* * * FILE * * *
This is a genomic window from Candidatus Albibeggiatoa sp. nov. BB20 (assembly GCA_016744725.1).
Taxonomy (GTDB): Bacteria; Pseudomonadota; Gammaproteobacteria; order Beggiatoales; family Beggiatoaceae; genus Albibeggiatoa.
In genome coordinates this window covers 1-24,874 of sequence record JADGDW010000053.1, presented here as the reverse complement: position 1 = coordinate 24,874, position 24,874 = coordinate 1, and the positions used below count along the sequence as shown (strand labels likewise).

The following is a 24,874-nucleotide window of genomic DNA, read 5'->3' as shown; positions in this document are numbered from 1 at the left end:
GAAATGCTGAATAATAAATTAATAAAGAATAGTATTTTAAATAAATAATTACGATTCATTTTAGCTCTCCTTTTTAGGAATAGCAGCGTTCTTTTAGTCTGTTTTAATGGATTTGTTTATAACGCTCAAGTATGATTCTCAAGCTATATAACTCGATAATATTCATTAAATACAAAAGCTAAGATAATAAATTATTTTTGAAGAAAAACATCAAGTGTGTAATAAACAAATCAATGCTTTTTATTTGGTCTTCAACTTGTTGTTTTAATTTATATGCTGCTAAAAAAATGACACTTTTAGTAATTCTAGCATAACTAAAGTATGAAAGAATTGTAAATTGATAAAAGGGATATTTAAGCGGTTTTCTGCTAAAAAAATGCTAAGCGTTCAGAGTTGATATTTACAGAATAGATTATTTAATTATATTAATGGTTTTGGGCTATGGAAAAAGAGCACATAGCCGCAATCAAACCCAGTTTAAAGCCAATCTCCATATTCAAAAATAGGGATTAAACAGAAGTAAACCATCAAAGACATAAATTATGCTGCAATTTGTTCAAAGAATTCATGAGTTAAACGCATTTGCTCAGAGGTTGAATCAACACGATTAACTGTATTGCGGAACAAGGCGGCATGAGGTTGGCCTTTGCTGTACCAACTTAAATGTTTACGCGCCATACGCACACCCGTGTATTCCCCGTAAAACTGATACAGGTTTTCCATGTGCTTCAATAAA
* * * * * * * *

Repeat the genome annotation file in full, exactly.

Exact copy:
This is a genomic window from Candidatus Albibeggiatoa sp. nov. BB20 (assembly GCA_016744725.1).
Taxonomy (GTDB): Bacteria; Pseudomonadota; Gammaproteobacteria; order Beggiatoales; family Beggiatoaceae; genus Albibeggiatoa.
In genome coordinates this window covers 1-24,874 of sequence record JADGDW010000053.1, presented here as the reverse complement: position 1 = coordinate 24,874, position 24,874 = coordinate 1, and the positions used below count along the sequence as shown (strand labels likewise).

The following is a 24,874-nucleotide window of genomic DNA, read 5'->3' as shown; positions in this document are numbered from 1 at the left end:
GAAATGCTGAATAATAAATTAATAAAGAATAGTATTTTAAATAAATAATTACGATTCATTTTAGCTCTCCTTTTTAGGAATAGCAGCGTTCTTTTAGTCTGTTTTAATGGATTTGTTTATAACGCTCAAGTATGATTCTCAAGCTATATAACTCGATAATATTCATTAAATACAAAAGCTAAGATAATAAATTATTTTTGAAGAAAAACATCAAGTGTGTAATAAACAAATCAATGCTTTTTATTTGGTCTTCAACTTGTTGTTTTAATTTATATGCTGCTAAAAAAATGACACTTTTAGTAATTCTAGCATAACTAAAGTATGAAAGAATTGTAAATTGATAAAAGGGATATTTAAGCGGTTTTCTGCTAAAAAAATGCTAAGCGTTCAGAGTTGATATTTACAGAATAGATTATTTAATTATATTAATGGTTTTGGGCTATGGAAAAAGAGCACATAGCCGCAATCAAACCCAGTTTAAAGCCAATCTCCATATTCAAAAATAGGGATTAAACAGAAGTAAACCATCAAAGACATAAATTATGCTGCAATTTGTTCAAAGAATTCATGAGTTAAACGCATTTGCTCAGAGGTTGAATCAACACGATTAACTGTATTGCGGAACAAGGCGGCATGAGGTTGGCCTTTGCTGTACCAACTTAAATGTTTACGCGCCATACGCACACCCGTGTATTCCCCGTAAAACTGATACAGGTTTTCCATGTGCTTCAATAAA